don't use the whole egg, just the egg whites and it will be even more heathier
Only the yolks are being used here. If only the whites were used, it wouldn't be mayonnaise. It would be meringue.
I agree. The egg yolks are a pretty key part to mayonnaise. It makes the flavor and helps provide the texture as well. Egg whites are used to incorporate air in some recipes which means it won't work well in making mayonnaise.
Maybe true but look at this. It does not use eggs at all http://www.ezhealthydiet.com/homemade-mayonnaise-recipe.html<br>Though I have not tried it yet and don't know if it is going to taste as good as this but it seems that it could be even more healthier. Since Healthy is what we are looking for. But I do not want to sacrifice taste though. Guess I should try both.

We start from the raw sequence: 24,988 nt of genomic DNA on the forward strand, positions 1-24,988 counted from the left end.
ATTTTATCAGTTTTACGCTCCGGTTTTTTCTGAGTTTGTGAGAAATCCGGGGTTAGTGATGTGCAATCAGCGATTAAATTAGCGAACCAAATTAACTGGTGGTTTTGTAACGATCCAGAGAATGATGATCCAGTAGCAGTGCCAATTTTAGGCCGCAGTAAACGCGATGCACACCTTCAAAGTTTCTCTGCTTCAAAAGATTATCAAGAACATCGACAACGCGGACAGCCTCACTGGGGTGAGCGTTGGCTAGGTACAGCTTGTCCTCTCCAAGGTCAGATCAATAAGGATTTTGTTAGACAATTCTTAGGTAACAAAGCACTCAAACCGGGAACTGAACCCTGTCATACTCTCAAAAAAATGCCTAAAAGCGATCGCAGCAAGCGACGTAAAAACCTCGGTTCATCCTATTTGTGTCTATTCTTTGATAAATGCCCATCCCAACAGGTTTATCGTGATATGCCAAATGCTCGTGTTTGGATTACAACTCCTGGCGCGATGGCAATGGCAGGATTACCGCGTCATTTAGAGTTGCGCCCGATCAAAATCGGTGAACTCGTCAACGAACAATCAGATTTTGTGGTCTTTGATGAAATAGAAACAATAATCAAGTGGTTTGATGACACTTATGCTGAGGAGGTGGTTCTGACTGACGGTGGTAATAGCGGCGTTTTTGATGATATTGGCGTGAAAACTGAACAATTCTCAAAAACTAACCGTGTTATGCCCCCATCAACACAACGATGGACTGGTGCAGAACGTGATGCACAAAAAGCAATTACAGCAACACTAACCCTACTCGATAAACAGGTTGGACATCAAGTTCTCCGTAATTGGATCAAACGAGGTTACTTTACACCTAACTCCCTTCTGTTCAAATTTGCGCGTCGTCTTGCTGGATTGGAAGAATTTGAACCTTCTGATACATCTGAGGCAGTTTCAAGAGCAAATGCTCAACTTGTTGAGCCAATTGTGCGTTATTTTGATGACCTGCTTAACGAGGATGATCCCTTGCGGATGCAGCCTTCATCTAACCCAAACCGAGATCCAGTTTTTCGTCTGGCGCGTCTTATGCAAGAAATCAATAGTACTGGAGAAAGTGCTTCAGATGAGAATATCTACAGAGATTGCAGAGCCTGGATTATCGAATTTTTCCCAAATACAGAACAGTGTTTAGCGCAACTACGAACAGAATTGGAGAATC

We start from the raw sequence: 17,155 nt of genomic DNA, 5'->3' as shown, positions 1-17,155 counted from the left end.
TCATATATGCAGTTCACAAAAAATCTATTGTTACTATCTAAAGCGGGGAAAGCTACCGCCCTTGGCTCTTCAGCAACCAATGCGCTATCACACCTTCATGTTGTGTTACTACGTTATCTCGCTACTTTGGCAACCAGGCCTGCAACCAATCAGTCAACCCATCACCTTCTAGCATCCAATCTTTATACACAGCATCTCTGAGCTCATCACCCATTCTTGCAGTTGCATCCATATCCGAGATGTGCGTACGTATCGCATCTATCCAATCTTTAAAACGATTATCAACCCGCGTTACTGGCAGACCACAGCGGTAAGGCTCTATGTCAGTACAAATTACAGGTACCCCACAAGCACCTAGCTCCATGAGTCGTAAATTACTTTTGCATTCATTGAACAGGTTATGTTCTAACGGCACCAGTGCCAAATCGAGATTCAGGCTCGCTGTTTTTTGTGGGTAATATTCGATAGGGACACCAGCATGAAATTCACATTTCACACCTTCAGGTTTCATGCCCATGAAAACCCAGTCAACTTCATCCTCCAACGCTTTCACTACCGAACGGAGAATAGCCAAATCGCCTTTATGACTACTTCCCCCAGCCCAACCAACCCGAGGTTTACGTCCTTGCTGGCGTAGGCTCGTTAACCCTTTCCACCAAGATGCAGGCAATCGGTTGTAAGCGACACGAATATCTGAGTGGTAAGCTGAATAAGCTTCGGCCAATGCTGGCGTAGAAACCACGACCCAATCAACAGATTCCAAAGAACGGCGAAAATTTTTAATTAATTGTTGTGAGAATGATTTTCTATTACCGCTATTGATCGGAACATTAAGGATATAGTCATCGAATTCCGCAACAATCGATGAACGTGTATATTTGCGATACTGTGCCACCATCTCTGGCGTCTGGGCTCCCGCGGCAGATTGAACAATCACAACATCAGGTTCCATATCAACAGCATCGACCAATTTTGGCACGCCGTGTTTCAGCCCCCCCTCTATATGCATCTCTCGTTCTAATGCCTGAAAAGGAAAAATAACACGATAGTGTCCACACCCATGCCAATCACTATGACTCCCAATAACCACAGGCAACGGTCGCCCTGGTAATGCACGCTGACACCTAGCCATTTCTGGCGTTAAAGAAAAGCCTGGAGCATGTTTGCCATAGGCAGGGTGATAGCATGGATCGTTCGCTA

&quot;Healthier&quot; and &quot;vegan&quot; are different types of categories in my opinion. <br><br>(I know this is picky but it's just &quot;healthier.&quot; More healthier is redundant.)
One thing I was thinking about is anything that could be good for us won't be good if we have too much of it. I wouldn't dare to eat up a whole jar of mayo no matter how it's made. That would surely made me sick. It seems that almost any mayo might be just fine for health as long as the diet is nothing but the mayo or is largely made up of mayo. Right?
No eggs=Not mayo<br>No oil=Not mayo<br><br>You could call it a &quot;spread&quot; though.